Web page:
I can’t say advance word on any of this tomfoolery sounded terribly promising, but having seen how it all works out on stage, I have to concede that Shaw knows what he’s doing. After a brief sock-hop sequence that suggests he’s going to turn A Midsummer Night’s Dream into an episode of Happy Days, he opts for an interpretation of the play that’s equally period-specific, but more interesting. Call it ’50s Ways to Leave Your Lover.

Shakespeare’s plot, you may recall, has to do with mismatched sweethearts chasing one another through a sprite-infested forest. Lysander and Demetrius both love Hermia, much to Helena’s dismay. She carries a torch for Demetrius and foolishly thinks that by telling him the other two are eloping, she’ll win his affections. Oberon’s attempts to put things right with a little magic only complicate matters. Also wandering in the woods is an inept drama troupe that wants to produce The Tragedy of Pyramus and Thisbe, but that has its rehearsals disrupted when its Pyramus gets turned into an ass by one of the sprites.

Didn’t happen at your high school? Well, put everybody in jeans and T-shirts, mix in tunes like “Stupid Cupid” and “Chapel of Love,” and it feels surprisingly right somehow—despite the fact that most of the folks assembled for this joint mounting by Keegan Theatre and New Dominion Shakespeare Festival are a bit long of tooth to be worrying about classes, cliques, and crushes.

That said, their performances are mostly capable, and in a few instances much better than that. Best of all is Eric Lucas’ barely-in-the-closet Puck, who wears leather with campy assurance and works deliriously fey variations on the greaser attitude that goes with it. Lucas is also terrific in Rocky Horror Riff Raff drag in a smaller role.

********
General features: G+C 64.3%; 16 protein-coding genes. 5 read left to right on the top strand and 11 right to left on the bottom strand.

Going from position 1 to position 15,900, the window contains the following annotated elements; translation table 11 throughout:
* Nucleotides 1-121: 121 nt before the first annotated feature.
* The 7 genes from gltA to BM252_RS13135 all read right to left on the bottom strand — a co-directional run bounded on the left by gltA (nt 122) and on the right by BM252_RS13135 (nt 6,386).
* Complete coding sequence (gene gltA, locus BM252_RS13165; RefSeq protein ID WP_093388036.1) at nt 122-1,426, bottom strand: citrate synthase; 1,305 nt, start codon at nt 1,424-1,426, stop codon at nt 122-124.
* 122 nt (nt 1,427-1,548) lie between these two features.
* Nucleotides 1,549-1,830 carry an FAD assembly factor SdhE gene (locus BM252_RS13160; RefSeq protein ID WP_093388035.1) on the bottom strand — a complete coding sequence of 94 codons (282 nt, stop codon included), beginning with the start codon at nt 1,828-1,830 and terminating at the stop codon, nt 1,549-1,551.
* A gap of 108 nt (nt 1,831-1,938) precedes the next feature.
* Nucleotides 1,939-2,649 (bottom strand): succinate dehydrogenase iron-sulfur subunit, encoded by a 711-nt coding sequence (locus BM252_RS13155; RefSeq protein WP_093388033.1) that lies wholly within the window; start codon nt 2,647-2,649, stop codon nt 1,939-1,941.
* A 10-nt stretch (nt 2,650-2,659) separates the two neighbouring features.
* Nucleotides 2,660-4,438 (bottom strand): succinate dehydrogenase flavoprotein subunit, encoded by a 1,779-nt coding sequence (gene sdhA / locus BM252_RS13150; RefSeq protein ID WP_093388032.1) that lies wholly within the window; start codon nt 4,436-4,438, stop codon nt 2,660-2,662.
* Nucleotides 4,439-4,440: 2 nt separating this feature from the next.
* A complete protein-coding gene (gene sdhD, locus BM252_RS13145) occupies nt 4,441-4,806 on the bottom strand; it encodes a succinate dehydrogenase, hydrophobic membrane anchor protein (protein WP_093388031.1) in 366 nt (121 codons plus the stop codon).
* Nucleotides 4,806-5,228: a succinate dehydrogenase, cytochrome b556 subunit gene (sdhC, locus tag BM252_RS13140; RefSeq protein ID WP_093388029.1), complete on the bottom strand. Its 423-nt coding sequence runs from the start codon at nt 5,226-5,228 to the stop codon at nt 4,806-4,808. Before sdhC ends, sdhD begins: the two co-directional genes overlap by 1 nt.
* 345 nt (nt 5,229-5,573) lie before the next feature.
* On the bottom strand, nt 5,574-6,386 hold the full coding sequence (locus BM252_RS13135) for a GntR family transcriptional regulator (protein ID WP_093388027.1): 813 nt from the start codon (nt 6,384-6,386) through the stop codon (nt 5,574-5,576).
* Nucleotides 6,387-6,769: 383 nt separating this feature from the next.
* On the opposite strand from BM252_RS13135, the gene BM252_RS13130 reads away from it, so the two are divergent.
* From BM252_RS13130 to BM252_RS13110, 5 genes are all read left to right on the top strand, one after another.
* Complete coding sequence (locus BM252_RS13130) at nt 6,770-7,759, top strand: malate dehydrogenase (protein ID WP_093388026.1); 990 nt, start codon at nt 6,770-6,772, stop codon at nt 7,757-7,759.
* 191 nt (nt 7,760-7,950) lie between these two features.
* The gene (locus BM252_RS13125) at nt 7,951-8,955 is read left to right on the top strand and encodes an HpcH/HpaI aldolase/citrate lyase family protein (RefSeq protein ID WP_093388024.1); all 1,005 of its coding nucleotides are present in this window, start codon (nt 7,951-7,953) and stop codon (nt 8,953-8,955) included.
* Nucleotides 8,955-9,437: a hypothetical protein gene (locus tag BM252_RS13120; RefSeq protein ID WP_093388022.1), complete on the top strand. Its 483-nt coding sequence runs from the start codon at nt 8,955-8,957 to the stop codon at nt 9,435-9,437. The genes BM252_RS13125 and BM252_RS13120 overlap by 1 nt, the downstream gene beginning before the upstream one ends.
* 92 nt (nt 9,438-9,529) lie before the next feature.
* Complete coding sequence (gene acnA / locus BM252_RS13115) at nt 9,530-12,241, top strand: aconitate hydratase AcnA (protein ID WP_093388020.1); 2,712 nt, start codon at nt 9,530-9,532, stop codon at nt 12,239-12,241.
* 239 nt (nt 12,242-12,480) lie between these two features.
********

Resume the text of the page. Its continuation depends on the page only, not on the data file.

In their romantic pursuit of Helena and Hermia (pert, pouty cheerleaders as played by Sheri S. Herren and Kara Jackson), Chris Stezin and Colby Codding are sweetly single-minded and appropriately athletic. Not for nothing did they earn those letters on their sweaters, you say to yourself as they plunge headlong across the stage into clinches and fistfights. And though the director doesn’t milk as many laughs from the Pyramus and Thisbe scenes as might be expected—possibly because he’s getting so much low comedy already from his sprites and lovers—the company’s Thisbe (Steve Wannall in geek glasses and hiked-up jeans that reveal a good three inches of white sock) is still a nifty comic creation.

Heather Dineen’s costumes give everyone a head start on character types, while the rest of the design work is spare enough to allow room in fairly cramped quarters for all manner of physicality, including a couple of musical-comedy-style production numbers Shaw has cooked up. Let’s note that while the director’s concept works in general, patrons intent on maintaining a Grease-y nostalgic view of ’50s innocence may need to close their ears to a few problematic plot points. Probably best not to spend too much time dwelling on why, for instance, that leather-jacketed greaser, Oberon, is so interested in spiriting away a little boy his girlfriend Titania has been keeping from him. Dream is the word, after all.CP